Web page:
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A Man with an Impactful Reach

Thenh Bo Bong – Circa 1977 Courtesy of Centerville Greenhouses, Inc.

With the recent passing of Iowa’s uber-popular Governor Robert D. Ray, I am reminded of his influence on our family four decades ago while growing up in Centerville. This impact was in the form of becoming educated about life outside of Iowa…and our country.

Growing up in a small Iowa town can have both positive and not-so-positive vibes…much of which relates to how we personally perceive whether we can have an impact on the community where we live, work and play. In 1972, after my parents purchased a greenhouse in southern Iowa, our family moved to Centerville from Fargo, ND. Some of my best memories come from those initial years of helping make the greenhouse a growing concern. It took a lot of hard work to transform a run-down, badly neglected facility into something we would be extremely proud of – and depend on for our livelihood.

Governor Ray, elected in 1968, was up for his first re-election the year we moved to Iowa. Given my age at the time, I knew very little about him, other than through newspapers articles or radio and television. I now have the luxury of knowing more about Gov. Ray and his policies, understanding that even though he was a fiscally-responsible Republican, he also embodied a progressive agenda that crossed party lines.

But he was more than that. Gov. Ray demonstrated a humanitarian response by accepting several thousand displaced refugees from Southeast Asia – a result from the horrible aftermath of the Vietnam war. The concern back then for some Iowans and Americans was that the refugees would take away ‘our’ jobs. Gov. Ray persisted, however, telling The Iowa City Press-Citizen in 2003, “I decided we couldn’t sit here in the middle of Iowa, in the land of plenty, and let them die…They had to risk everything, their homes and members of their family.”

New Arrival in Centerville

Around 1976, Gov. Ray’s compassionate action spilled over to Centerville – and to our family business. Through their own compassion, my parents felt it was their civic and moral obligation to reach out to a newly-arrived family from Laos, who spoke little-to-no English but desired to quickly assimilate into a new location and culture. As teenagers in rural Iowa, my siblings and I now had ringside seats to observe how refugees could reconstruct a new life of hopeful opportunity after having experienced tragic circumstances that occurred halfway around the globe. There are no social studies classes or textbooks that could be written to describe what we experienced working with this newly-hired employee – a tiny man in his forties with a wife and three children. His name was Thenh Bo Bong.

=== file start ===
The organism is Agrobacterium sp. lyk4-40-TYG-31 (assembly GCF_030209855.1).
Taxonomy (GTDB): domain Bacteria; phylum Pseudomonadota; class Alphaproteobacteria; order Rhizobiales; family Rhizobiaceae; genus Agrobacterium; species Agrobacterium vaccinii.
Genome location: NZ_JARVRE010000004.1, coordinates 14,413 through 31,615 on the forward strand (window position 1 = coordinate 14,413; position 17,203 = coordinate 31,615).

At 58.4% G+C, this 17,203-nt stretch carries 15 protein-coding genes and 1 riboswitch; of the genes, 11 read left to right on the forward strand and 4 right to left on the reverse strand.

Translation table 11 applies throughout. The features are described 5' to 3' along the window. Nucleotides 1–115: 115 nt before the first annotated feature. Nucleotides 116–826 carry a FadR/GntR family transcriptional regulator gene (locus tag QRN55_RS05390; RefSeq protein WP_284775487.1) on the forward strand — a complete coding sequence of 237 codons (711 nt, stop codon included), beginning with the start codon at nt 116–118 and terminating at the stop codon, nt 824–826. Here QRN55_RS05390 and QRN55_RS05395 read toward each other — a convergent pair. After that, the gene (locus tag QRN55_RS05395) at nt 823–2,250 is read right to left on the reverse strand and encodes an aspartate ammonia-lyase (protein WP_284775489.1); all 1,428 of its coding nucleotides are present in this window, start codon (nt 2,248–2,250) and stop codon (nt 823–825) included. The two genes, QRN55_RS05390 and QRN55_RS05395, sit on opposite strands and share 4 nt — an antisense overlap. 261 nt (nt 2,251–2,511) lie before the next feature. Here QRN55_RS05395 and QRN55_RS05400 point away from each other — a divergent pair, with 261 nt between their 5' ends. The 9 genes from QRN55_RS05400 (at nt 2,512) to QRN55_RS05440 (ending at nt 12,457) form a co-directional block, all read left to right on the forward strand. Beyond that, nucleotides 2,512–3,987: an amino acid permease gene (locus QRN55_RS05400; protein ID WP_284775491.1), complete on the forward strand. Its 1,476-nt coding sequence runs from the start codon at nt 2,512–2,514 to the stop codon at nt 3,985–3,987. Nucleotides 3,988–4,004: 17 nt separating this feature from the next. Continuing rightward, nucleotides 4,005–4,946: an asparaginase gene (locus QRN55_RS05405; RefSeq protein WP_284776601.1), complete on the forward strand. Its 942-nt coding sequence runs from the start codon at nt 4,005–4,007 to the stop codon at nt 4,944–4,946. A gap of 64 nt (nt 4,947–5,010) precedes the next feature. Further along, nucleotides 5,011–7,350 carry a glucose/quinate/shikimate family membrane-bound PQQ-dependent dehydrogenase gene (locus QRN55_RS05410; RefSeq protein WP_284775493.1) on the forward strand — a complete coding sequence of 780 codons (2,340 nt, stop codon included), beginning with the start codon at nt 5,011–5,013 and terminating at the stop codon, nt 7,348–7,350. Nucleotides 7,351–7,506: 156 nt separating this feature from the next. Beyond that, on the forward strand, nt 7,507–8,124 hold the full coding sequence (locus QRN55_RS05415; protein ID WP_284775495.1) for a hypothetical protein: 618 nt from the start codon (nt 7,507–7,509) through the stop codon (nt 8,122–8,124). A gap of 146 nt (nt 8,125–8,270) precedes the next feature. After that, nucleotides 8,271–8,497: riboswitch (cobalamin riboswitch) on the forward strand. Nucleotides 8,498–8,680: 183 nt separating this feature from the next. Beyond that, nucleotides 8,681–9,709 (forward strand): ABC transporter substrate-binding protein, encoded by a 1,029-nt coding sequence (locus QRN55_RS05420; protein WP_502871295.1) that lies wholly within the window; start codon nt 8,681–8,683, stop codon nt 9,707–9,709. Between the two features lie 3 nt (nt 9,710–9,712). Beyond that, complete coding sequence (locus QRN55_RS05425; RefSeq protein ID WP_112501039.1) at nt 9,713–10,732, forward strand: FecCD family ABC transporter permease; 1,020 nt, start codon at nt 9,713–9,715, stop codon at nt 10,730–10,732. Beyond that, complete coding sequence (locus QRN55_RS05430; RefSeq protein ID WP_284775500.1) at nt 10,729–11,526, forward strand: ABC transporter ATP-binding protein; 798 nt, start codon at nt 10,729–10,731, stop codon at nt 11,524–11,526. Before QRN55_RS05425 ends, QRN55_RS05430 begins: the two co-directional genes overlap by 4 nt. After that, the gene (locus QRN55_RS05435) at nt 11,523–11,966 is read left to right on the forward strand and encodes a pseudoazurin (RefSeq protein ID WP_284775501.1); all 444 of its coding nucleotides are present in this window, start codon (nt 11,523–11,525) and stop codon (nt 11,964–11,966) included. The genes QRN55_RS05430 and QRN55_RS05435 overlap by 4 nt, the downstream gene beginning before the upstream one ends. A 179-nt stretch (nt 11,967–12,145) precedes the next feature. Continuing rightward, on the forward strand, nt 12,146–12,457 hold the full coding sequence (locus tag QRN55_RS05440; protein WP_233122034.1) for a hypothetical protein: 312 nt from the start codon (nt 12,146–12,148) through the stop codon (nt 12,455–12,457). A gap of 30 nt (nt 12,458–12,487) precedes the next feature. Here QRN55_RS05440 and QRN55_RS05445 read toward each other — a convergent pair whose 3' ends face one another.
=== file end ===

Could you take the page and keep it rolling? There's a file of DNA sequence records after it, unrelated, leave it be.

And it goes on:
Thenh Bo Bong: Courtesy of the Centerville Iowegian 1980 Progress Edition

Although Thenh Bo spoke no English, his sons would act as his early interpreters. Over time, he would intently listen and watch his co-workers and quickly grasped the various jobs that needed to be performed at the greenhouse. I specifically remember that, despite the hot and humid summer months, he enjoyed having hot tea or water during our sanctioned morning and afternoon breaks. Though very quiet, primarily due to not speaking English, he always had an infectious smile and was very courteous to others – the language barrier could easily be replaced through other means. From this, I learned that effective communication can come in many forms, one of which, of course, is the spoken language. But the universal language, regardless of culture, is more easily demonstrated through our actions toward one another. Learning this invaluable lesson came from on-the-job training with our newest employee.

During the winter months, my sister, Mary, would pick up Thenh Bo (along with his two sons) at his home and deliver the sons to the junior high before taking Thenh Bo to the greenhouse. Mary herself, would then proceed to high school. Our parents sponsored Thenh Bo’s parents when relocating to Centerville, and also helped furnish their apartment with bedding, curtains and various other items. The tapestry of cultures, no matter how different, impacted many lives in this small town.

During his employment at the greenhouse, Thenh Bo and his wife had a newborn son, John, who was named after my older brother. When afforded the opportunity, it is amazing just how disparate cultures can intertwine with one another and, as a result, become more enriched. As I understand it, Thenh Bo’s children became well educated and, eventually, pursued their vocation in medicine.

The legacy that Gov. Ray leaves for us is both vast and immeasurable. If not for his efforts, we would never have met the Bong family to appreciate their culture and fully understand the realization that we truly do live in a world that is a better place because of acts of kindness (and boldness) that began through Gov. Ray.

I’m quite sure there are countless ‘Thenh Bo’ stories throughout Iowa and beyond. Each one of them unique. We’re thankful to Gov. Ray and Thenh Bo (and his family) for teaching us that it is through compassion and understanding that we can “sit here in the middle of Iowa, in the land of plenty”…and provide the less fortunate a chance to live and contribute.

Now THAT is an impactful reach!

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  1. http://Brenda%20Plantz says

    Love this story and I loved Gov. Ray and all that he stood for and the man that he was.
    Thanks for sharing, David!

    • http://David%20Lind says

      You are welcome, Brenda! Isn’t it funny how things like this provide us with ‘lessons’ sometime later in life…we sometimes need to be prompted by current events to reflect on the years gone by. Thanks so much for your comment, Brenda!

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